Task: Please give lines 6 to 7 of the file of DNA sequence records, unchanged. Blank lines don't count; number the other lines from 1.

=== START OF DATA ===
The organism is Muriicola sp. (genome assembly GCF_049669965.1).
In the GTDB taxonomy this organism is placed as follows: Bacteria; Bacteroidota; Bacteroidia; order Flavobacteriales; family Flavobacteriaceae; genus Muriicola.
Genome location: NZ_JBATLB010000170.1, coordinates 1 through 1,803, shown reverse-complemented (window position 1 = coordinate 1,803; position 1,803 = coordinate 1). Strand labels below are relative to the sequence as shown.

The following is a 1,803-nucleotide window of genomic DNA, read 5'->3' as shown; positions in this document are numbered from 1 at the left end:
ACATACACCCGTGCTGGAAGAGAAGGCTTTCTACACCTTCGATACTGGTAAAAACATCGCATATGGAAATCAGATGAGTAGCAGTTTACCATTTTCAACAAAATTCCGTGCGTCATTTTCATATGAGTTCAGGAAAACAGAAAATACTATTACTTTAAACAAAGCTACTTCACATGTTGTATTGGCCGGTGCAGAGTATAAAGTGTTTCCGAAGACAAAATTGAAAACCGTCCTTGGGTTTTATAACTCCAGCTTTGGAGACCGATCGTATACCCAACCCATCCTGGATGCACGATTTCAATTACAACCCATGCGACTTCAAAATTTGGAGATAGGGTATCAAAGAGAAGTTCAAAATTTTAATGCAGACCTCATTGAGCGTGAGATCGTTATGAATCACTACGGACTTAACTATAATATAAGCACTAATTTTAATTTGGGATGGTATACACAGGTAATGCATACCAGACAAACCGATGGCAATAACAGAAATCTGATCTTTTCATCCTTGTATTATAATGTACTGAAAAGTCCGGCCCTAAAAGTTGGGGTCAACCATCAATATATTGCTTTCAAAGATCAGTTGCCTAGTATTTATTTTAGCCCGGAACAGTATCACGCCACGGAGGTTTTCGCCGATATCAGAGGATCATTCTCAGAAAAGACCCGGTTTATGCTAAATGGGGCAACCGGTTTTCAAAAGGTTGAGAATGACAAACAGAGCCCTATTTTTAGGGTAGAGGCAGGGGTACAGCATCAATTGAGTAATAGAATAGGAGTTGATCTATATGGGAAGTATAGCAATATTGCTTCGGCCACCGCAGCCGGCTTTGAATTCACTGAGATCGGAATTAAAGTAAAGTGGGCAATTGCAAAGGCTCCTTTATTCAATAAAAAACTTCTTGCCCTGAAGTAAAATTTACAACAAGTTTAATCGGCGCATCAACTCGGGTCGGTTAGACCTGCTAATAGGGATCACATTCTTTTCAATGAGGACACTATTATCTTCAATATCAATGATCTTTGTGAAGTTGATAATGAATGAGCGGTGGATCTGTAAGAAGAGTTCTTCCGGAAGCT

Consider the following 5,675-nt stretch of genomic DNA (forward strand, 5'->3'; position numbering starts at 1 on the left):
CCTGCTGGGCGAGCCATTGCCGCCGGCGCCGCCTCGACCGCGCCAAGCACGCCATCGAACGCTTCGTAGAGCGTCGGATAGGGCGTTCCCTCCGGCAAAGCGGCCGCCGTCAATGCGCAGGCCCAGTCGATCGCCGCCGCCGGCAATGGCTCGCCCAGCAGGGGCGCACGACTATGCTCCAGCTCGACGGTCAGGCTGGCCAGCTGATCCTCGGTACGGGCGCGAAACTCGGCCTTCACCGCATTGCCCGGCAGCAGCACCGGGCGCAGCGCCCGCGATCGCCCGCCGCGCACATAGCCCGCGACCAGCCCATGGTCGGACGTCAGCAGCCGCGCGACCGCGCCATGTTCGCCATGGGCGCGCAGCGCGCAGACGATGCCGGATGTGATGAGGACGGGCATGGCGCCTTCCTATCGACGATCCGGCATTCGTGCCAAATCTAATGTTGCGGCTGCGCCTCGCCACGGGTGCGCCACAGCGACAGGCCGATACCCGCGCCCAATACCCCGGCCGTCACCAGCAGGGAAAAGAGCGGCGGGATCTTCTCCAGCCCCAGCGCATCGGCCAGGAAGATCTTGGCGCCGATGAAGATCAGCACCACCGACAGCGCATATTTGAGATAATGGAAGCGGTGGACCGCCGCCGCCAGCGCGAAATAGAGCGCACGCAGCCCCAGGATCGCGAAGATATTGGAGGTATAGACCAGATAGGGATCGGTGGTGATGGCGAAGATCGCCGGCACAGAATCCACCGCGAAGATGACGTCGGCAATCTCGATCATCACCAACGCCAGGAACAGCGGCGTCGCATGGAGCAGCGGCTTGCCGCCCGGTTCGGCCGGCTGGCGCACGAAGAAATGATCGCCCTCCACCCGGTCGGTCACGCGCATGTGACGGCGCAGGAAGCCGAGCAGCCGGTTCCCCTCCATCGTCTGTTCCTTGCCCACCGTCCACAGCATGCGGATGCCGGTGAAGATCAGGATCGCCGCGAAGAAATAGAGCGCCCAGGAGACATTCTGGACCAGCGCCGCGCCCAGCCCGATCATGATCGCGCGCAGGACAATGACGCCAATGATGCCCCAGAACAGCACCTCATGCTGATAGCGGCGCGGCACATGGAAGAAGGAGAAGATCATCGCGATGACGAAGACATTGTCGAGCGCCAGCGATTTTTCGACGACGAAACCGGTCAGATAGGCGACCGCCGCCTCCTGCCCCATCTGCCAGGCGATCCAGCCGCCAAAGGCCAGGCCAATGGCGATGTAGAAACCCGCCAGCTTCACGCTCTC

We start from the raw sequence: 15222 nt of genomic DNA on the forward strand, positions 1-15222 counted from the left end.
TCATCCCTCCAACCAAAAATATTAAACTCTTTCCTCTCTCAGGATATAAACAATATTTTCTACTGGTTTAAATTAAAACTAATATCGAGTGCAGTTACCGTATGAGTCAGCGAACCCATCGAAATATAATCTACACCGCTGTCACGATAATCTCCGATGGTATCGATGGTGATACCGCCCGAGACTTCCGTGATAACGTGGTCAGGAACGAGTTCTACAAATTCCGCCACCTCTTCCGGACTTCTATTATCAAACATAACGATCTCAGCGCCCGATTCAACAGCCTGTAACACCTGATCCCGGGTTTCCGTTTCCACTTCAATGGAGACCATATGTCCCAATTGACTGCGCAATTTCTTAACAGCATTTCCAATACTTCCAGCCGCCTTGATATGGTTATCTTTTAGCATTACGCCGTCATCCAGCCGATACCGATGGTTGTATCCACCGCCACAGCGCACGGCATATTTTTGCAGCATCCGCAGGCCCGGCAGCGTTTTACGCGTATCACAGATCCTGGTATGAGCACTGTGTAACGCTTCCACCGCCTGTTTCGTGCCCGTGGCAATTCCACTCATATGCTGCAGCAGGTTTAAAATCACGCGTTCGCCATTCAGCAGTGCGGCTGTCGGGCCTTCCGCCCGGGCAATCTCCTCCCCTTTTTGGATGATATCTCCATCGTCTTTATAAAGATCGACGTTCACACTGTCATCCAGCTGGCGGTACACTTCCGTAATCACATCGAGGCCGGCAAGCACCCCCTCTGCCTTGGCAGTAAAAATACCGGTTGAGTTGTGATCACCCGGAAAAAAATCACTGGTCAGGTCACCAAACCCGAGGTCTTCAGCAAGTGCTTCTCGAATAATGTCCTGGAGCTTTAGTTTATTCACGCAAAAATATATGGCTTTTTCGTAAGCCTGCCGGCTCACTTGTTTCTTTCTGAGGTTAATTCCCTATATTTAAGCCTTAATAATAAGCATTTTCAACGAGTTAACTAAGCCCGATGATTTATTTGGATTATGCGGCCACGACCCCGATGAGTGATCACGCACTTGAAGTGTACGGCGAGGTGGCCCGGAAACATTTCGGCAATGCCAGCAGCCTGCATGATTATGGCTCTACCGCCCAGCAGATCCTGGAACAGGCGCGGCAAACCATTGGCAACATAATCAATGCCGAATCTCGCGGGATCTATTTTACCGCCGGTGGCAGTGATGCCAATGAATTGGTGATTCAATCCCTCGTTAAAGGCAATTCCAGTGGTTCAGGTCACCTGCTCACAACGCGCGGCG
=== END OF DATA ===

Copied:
Consider the following 5,675-nt stretch of genomic DNA (forward strand, 5'->3'; position numbering starts at 1 on the left):
CCTGCTGGGCGAGCCATTGCCGCCGGCGCCGCCTCGACCGCGCCAAGCACGCCATCGAACGCTTCGTAGAGCGTCGGATAGGGCGTTCCCTCCGGCAAAGCGGCCGCCGTCAATGCGCAGGCCCAGTCGATCGCCGCCGCCGGCAATGGCTCGCCCAGCAGGGGCGCACGACTATGCTCCAGCTCGACGGTCAGGCTGGCCAGCTGATCCTCGGTACGGGCGCGAAACTCGGCCTTCACCGCATTGCCCGGCAGCAGCACCGGGCGCAGCGCCCGCGATCGCCCGCCGCGCACATAGCCCGCGACCAGCCCATGGTCGGACGTCAGCAGCCGCGCGACCGCGCCATGTTCGCCATGGGCGCGCAGCGCGCAGACGATGCCGGATGTGATGAGGACGGGCATGGCGCCTTCCTATCGACGATCCGGCATTCGTGCCAAATCTAATGTTGCGGCTGCGCCTCGCCACGGGTGCGCCACAGCGACAGGCCGATACCCGCGCCCAATACCCCGGCCGTCACCAGCAGGGAAAAGAGCGGCGGGATCTTCTCCAGCCCCAGCGCATCGGCCAGGAAGATCTTGGCGCCGATGAAGATCAGCACCACCGACAGCGCATATTTGAGATAATGGAAGCGGTGGACCGCCGCCGCCAGCGCGAAATAGAGCGCACGCAGCCCCAGGATCGCGAAGATATTGGAGGTATAGACCAGATAGGGATCGGTGGTGATGGCGAAGATCGCCGGCACAGAATCCACCGCGAAGATGACGTCGGCAATCTCGATCATCACCAACGCCAGGAACAGCGGCGTCGCATGGAGCAGCGGCTTGCCGCCCGGTTCGGCCGGCTGGCGCACGAAGAAATGATCGCCCTCCACCCGGTCGGTCACGCGCATGTGACGGCGCAGGAAGCCGAGCAGCCGGTTCCCCTCCATCGTCTGTTCCTTGCCCACCGTCCACAGCATGCGGATGCCGGTGAAGATCAGGATCGCCGCGAAGAAATAGAGCGCCCAGGAGACATTCTGGACCAGCGCCGCGCCCAGCCCGATCATGATCGCGCGCAGGACAATGACGCCAATGATGCCCCAGAACAGCACCTCATGCTGATAGCGGCGCGGCACATGGAAGAAGGAGAAGATCATCGCGATGACGAAGACATTGTCGAGCGCCAGCGATTTTTCGACGACGAAACCGGTCAGATAGGCGACCGCCGCCTCCTGCCCCATCTGCCAGGCGATCCAGCCGCCAAAGGCCAGGCCAATGGCGATGTAGAAACCCGCCAGCTTCACGCTCTC